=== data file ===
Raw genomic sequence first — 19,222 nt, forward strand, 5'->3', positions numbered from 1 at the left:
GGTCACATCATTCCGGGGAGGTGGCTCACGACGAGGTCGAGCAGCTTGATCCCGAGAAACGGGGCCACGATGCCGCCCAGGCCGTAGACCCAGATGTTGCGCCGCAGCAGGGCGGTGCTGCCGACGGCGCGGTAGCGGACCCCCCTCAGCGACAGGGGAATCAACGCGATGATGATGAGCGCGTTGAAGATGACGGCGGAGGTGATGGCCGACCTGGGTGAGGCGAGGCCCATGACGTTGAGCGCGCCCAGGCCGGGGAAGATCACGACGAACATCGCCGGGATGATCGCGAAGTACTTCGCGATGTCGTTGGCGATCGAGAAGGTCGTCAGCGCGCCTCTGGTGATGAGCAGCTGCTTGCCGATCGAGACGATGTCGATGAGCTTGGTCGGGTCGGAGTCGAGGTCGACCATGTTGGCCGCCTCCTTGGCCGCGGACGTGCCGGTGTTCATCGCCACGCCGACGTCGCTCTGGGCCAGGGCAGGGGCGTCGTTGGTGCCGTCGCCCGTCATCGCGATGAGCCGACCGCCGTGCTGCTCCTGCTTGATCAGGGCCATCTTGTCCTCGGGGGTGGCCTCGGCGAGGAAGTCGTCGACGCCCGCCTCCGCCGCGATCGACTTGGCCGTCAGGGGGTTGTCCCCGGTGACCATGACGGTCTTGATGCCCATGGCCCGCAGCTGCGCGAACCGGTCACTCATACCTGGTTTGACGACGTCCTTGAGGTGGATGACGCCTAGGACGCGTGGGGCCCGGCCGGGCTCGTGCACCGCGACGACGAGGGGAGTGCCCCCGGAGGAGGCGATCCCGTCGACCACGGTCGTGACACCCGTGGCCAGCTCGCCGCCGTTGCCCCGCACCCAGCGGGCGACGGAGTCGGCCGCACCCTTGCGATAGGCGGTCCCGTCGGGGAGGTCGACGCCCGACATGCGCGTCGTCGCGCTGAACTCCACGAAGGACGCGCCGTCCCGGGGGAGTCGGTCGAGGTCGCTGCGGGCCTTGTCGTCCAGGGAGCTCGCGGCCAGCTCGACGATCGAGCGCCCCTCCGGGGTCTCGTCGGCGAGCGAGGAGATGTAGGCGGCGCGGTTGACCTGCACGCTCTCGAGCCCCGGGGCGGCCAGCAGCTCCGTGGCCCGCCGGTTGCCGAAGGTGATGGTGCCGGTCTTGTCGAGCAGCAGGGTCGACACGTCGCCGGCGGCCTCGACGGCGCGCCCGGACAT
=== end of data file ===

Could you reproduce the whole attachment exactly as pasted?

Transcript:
Raw genomic sequence first — 19,222 nt, forward strand, 5'->3', positions numbered from 1 at the left:
GGTCACATCATTCCGGGGAGGTGGCTCACGACGAGGTCGAGCAGCTTGATCCCGAGAAACGGGGCCACGATGCCGCCCAGGCCGTAGACCCAGATGTTGCGCCGCAGCAGGGCGGTGCTGCCGACGGCGCGGTAGCGGACCCCCCTCAGCGACAGGGGAATCAACGCGATGATGATGAGCGCGTTGAAGATGACGGCGGAGGTGATGGCCGACCTGGGTGAGGCGAGGCCCATGACGTTGAGCGCGCCCAGGCCGGGGAAGATCACGACGAACATCGCCGGGATGATCGCGAAGTACTTCGCGATGTCGTTGGCGATCGAGAAGGTCGTCAGCGCGCCTCTGGTGATGAGCAGCTGCTTGCCGATCGAGACGATGTCGATGAGCTTGGTCGGGTCGGAGTCGAGGTCGACCATGTTGGCCGCCTCCTTGGCCGCGGACGTGCCGGTGTTCATCGCCACGCCGACGTCGCTCTGGGCCAGGGCAGGGGCGTCGTTGGTGCCGTCGCCCGTCATCGCGATGAGCCGACCGCCGTGCTGCTCCTGCTTGATCAGGGCCATCTTGTCCTCGGGGGTGGCCTCGGCGAGGAAGTCGTCGACGCCCGCCTCCGCCGCGATCGACTTGGCCGTCAGGGGGTTGTCCCCGGTGACCATGACGGTCTTGATGCCCATGGCCCGCAGCTGCGCGAACCGGTCACTCATACCTGGTTTGACGACGTCCTTGAGGTGGATGACGCCTAGGACGCGTGGGGCCCGGCCGGGCTCGTGCACCGCGACGACGAGGGGAGTGCCCCCGGAGGAGGCGATCCCGTCGACCACGGTCGTGACACCCGTGGCCAGCTCGCCGCCGTTGCCCCGCACCCAGCGGGCGACGGAGTCGGCCGCACCCTTGCGATAGGCGGTCCCGTCGGGGAGGTCGACGCCCGACATGCGCGTCGTCGCGCTGAACTCCACGAAGGACGCGCCGTCCCGGGGGAGTCGGTCGAGGTCGCTGCGGGCCTTGTCGTCCAGGGAGCTCGCGGCCAGCTCGACGATCGAGCGCCCCTCCGGGGTCTCGTCGGCGAGCGAGGAGATGTAGGCGGCGCGGTTGACCTGCACGCTCTCGAGCCCCGGGGCGGCCAGCAGCTCCGTGGCCCGCCGGTTGCCGAAGGTGATGGTGCCGGTCTTGTCGAGCAGCAGGGTCGACACGTCGCCGGCGGCCTCGACGGCGCGCCCGGACAT